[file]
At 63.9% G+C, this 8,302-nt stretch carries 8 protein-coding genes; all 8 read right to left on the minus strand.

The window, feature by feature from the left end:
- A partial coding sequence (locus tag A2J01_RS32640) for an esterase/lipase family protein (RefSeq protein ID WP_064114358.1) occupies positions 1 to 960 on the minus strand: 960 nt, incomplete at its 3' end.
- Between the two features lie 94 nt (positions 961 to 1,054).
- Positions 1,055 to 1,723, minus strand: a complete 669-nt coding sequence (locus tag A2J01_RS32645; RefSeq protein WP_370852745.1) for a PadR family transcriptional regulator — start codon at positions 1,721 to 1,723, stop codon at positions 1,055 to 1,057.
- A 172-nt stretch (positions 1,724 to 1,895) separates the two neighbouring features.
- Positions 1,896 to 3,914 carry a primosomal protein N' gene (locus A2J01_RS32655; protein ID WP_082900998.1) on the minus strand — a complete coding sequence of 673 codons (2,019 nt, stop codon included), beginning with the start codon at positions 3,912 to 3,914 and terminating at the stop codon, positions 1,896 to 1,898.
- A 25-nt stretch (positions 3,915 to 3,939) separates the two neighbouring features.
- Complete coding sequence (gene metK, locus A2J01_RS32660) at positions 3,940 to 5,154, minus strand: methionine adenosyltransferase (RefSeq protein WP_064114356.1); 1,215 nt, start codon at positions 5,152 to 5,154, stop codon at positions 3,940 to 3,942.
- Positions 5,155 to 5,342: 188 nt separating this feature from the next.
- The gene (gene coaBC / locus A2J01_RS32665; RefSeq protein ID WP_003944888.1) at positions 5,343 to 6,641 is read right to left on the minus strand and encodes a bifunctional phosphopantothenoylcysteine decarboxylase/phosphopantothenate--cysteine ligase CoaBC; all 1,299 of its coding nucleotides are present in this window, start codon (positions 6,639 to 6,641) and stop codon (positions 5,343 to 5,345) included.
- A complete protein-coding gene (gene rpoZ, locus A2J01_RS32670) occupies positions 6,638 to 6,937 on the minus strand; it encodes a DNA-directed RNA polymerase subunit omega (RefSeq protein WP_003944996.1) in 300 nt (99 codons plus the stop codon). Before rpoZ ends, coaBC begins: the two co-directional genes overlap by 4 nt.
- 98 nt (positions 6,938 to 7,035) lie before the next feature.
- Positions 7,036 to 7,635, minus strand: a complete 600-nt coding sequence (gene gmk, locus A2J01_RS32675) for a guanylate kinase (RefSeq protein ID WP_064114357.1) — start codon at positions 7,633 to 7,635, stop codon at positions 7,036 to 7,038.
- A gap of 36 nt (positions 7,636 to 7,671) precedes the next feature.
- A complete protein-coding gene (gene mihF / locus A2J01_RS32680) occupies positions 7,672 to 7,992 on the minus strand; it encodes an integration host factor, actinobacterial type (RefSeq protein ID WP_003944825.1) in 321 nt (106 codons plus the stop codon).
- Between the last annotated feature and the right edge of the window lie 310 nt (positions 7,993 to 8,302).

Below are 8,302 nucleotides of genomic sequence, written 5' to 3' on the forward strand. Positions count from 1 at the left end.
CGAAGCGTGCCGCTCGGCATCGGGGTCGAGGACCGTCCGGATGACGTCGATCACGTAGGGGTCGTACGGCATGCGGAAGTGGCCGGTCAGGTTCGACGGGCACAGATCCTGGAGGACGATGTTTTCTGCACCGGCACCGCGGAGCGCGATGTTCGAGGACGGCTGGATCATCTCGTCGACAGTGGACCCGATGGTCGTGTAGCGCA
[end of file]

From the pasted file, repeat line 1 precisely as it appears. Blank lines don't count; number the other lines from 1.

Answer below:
At 63.9% G+C, this 8,302-nt stretch carries 8 protein-coding genes; all 8 read right to left on the minus strand.